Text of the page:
PK: If I do not really exist, how can the question of my accumulating tendencies over several births arise? In that case, is not my taking several births to eliminate my habits guided by the collected tendencies a myth?
MMVS: Do you really realise that you do not exist? You have read books or listened to somebody’s talks. It is all about their experience. So first get the experience of absolute reality, then automatically, all your doubts will come to an end.
PK: What is your understanding of God?
MMVS: One is the absolute God that is consciousness (saccidānanda svarūpa). It has no form, name, attributes or any dimensions which can be experienced without the experiencer. Another is the mind-created conceptual God with many forms, names, attributes and dimensions, which can be experienced by the experiencer. So, it depends on the individual’s state of mind.
PK: You said, “As there is only one thing that exists, you need not undertake any such practice or put any effort.” However, almost all our Rishis, past and present, including Bhagwan Sri Ramana Maharshi, have advised us to engage in a practice that suits our temperament.
MMVS: Yes, as long as one lives with the ego, effort and practice are needed. It is well and good if you settle in your heart without any effort. If you are haunted by your tendencies, you cannot settle down in your Self. For them, practices have been prescribed by ṛṣis (sages of ancient India) and Sri Ramana endorses it.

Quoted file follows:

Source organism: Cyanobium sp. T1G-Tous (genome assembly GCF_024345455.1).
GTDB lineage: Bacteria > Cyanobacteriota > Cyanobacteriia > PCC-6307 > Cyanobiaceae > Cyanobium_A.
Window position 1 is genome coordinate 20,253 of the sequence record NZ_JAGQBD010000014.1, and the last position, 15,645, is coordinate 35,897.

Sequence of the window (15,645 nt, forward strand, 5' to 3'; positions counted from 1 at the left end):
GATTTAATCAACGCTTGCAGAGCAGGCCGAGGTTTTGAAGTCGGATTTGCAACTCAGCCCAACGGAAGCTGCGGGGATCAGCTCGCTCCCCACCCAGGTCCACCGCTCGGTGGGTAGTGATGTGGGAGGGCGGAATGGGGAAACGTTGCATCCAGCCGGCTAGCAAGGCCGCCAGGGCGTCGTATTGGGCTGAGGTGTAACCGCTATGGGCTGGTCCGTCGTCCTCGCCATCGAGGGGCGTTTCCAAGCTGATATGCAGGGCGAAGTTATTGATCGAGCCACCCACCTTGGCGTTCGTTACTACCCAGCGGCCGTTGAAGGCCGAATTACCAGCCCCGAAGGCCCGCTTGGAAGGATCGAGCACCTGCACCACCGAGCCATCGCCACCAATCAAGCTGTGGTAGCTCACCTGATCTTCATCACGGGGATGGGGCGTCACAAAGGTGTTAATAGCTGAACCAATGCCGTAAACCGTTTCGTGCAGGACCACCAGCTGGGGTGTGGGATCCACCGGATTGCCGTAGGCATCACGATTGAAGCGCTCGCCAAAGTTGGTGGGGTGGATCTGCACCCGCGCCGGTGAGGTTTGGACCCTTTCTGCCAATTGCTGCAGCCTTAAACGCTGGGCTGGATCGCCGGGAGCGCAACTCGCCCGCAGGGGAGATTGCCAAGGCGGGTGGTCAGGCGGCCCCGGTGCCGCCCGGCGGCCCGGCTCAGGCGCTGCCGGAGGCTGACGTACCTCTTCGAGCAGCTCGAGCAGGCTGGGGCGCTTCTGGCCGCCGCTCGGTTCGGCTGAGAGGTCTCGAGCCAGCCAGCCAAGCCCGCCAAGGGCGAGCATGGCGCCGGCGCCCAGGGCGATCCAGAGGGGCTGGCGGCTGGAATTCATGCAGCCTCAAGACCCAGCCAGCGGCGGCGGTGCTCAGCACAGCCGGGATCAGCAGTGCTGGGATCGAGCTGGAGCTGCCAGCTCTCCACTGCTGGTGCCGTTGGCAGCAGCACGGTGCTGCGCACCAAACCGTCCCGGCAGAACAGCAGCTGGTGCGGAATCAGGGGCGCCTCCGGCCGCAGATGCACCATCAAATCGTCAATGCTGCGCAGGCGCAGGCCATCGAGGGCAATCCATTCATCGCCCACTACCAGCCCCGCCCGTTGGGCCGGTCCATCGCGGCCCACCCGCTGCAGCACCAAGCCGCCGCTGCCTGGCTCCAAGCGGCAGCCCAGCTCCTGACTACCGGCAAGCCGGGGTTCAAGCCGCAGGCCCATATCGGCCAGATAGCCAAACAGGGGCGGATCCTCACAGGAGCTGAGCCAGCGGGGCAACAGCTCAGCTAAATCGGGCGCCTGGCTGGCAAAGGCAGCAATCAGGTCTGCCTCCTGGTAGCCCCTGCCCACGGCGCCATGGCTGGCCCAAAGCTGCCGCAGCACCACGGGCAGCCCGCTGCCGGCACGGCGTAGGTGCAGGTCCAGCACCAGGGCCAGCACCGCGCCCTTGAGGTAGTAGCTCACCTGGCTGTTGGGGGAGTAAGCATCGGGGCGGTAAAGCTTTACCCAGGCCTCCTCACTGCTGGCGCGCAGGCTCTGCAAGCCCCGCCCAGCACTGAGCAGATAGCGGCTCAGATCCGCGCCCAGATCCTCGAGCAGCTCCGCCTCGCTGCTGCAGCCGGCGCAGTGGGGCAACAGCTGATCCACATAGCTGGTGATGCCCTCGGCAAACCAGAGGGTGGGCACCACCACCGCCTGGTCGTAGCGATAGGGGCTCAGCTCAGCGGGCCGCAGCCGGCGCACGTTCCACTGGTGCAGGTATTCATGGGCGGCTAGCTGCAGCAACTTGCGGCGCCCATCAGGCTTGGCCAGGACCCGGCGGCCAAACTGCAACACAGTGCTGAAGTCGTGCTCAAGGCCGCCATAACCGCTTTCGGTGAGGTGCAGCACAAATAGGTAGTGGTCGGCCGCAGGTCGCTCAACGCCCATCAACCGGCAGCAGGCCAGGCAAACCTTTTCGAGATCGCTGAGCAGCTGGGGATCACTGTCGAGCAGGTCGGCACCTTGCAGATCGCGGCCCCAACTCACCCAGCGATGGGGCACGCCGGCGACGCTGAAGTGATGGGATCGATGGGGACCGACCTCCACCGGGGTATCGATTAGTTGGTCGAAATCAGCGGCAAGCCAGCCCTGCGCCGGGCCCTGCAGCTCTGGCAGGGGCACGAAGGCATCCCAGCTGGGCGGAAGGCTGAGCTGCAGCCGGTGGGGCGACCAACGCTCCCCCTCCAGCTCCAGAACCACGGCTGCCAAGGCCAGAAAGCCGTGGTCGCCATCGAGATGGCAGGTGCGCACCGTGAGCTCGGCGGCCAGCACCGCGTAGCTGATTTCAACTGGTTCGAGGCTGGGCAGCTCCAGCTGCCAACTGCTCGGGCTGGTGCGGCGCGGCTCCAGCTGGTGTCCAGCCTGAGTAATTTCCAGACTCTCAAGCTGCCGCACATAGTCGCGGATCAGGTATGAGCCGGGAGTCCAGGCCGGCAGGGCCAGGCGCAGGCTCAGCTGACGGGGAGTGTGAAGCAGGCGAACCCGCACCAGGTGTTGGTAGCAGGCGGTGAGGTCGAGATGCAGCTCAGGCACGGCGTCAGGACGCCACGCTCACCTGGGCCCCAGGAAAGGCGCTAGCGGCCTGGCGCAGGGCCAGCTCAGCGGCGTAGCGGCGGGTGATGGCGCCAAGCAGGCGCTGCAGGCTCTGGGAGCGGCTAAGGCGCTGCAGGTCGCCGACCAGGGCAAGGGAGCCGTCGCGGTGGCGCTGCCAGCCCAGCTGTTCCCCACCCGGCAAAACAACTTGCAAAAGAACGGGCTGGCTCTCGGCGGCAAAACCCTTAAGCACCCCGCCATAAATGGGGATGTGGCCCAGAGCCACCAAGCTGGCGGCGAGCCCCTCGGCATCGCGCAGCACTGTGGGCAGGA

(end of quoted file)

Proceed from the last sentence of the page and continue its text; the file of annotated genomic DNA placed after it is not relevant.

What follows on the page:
PK: Kindly explain your statement, “Spirituality is what we experience in our day-to-day life”.
MMVS: God Alone exists. Every action of every being is nothing but God’s Actions happening through his/her own will. Realising this fact through the various experiences of one’s day-to-day life is spirituality.
PK: While you say that people behave in accordance with the genetic code of likes and dislikes embedded in their genes, you also say that people are attached to certain identities. Dear, in your case, you have not identified, and in others, they are getting identified because of their genetic codes. How do you view this?
MMVS: Every trait and behaviour of the living being depends on two factors; one is hereditary, and the other is conditioning of the mind. While all the vāsanās or saṃskāras (tendencies) are embedded in one’s genes, conditioning is not hereditary. It plays a major role in this present time (vartaman) of that individual. I will give one example. A dog has a natural tendency to identify smells that cannot be erased by any amount of training. But one can train a dog as a sniffer dog to help in crimes. Similarly, in the spiritual path, a sādhak (seeker or practitioner) can train his mind by proper understanding (viveka) about the actual nature of the material world. That is why Bhagawan Ramana Maharshi always advised seekers to train their minds in the form of enquiry. Maharshi never insisted that anybody fight with their tendencies rather, he suggested training the mind to settle down in its source. When you search for the mind in you, it disappears. The whole confusion comes to an end.
About the author: Pradeep Krishnan is a seeker based in Thiruvananthapuram, Kerala, and for the past three decades, he has been contributing articles on Indian culture and spirituality to several periodicals published in English/Hindi/Malayalam. He can be contacted at: firstname.lastname@example.org